Friday, 5 January 2007

Ascenseur pour l'échafaud

One of the staple locations in the giallo filone is the elevator. Yet, the more you think about it, the more you realise that not all elevators are created equal and, indeed, how they express different things about their distinctive worlds, much in the same way as human character might – the way in which, for instance, the Edwige Fenech protagonists of Sergio Martino's The Strange Vice of Signora Wardh and All the Colours of the Dark convey a very different model of the modern woman than the Susan Scott protagonists of Luciano Ercoli's Death Walks on High Heels and Death Walks at Midnight.

Thus, for example, the elevator in a film like Dario Argento's The Bird with the Crystal Plumage – and, at this level at least, its many imitators – operates according to an impersonal and mechanistic logic, in accord with the scientifically understandable modern world in which it is squarely situated.

It simply does not care whether a maniac awaits a passenger at the other end; whether a passenger is a maniac, perhaps about to spatter its confines with his / her victim's blood; or indeed if it will subsequently open up a chasm for the killer to fall into or remorselessly descend to crush them.

In Argento's more fantastical films – and here subsuming them within the giallo because of the presence of black gloved killer and amateur seeker protagonists – elevators seem however to have personalities and minds of their own, subordinate to the occult powers they serve and operating according to their rules.

Note how, for instance, following her sojourn into the basement of the witch-house Rose Elliot must take the stairs after the elevator fails to arrive and she hears some of its other inhabitants coming in Inferno, or the way in which the distinctive design and décor of the building in which Sonia lives retrospectively signal it to be part of Mater Suspiriorum's domain and thereby no place of safety for the fleeing Pat Hingle in Suspiria.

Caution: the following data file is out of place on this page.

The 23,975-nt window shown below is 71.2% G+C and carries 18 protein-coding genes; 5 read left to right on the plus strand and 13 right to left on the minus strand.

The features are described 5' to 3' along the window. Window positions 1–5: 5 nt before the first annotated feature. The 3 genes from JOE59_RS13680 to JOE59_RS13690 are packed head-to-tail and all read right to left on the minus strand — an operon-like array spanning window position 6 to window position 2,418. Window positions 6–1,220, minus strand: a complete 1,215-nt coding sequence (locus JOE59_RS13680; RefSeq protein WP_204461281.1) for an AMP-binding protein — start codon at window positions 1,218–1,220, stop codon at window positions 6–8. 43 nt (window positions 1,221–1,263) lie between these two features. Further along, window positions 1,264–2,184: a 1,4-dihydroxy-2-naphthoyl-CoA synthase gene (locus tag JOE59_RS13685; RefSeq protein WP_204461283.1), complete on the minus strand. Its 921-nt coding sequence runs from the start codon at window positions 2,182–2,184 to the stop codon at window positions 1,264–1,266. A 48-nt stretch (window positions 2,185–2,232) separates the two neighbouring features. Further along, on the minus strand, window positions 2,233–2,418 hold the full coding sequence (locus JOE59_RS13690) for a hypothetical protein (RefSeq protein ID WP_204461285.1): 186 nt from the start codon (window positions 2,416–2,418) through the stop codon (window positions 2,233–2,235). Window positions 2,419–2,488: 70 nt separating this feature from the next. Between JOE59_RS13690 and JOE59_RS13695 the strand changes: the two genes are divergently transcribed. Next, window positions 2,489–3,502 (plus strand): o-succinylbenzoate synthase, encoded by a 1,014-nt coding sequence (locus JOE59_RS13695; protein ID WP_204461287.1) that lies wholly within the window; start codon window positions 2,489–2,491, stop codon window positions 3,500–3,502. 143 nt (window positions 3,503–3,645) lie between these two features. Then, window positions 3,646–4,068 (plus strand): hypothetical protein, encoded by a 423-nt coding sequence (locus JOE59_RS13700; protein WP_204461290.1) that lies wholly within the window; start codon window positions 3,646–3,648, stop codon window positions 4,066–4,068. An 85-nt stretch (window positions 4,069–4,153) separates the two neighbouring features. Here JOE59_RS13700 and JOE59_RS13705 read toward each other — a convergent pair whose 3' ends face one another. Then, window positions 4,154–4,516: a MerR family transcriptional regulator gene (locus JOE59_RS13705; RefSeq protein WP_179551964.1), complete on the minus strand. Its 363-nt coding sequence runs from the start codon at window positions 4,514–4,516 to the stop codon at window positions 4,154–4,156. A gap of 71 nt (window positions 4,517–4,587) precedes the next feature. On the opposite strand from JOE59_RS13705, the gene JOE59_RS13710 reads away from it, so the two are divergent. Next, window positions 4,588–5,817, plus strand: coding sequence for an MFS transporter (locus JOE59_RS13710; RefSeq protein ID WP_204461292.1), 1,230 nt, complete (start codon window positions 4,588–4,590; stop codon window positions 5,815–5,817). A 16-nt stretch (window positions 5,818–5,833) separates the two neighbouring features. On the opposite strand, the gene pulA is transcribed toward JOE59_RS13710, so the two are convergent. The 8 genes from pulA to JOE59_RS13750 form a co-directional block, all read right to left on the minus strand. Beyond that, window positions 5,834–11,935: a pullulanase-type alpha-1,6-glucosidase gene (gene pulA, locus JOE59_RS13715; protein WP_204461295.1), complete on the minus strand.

Still in the belly of the beast (the Tanzacademie building is actually called 'The Whale')

Like the rest of the building the lift obeys its mistress's logic

The finale of Deep Red perhaps presents the tipping point here, the moment when the scientific logic of the Animal Trilogy transforms into the associational / magical logic of the Three Mothers films, as the lift “conspires” with Marc Daly to decapitating Martha, but perhaps only so that he can gaze into the pool of her blood and recognise his own irrevocably altered being.

Again, albeit probably coincidentally, triangular formations

How did she produce such a perfect pool of blood; a deep / shallow reflecting surface of hidden profundity?

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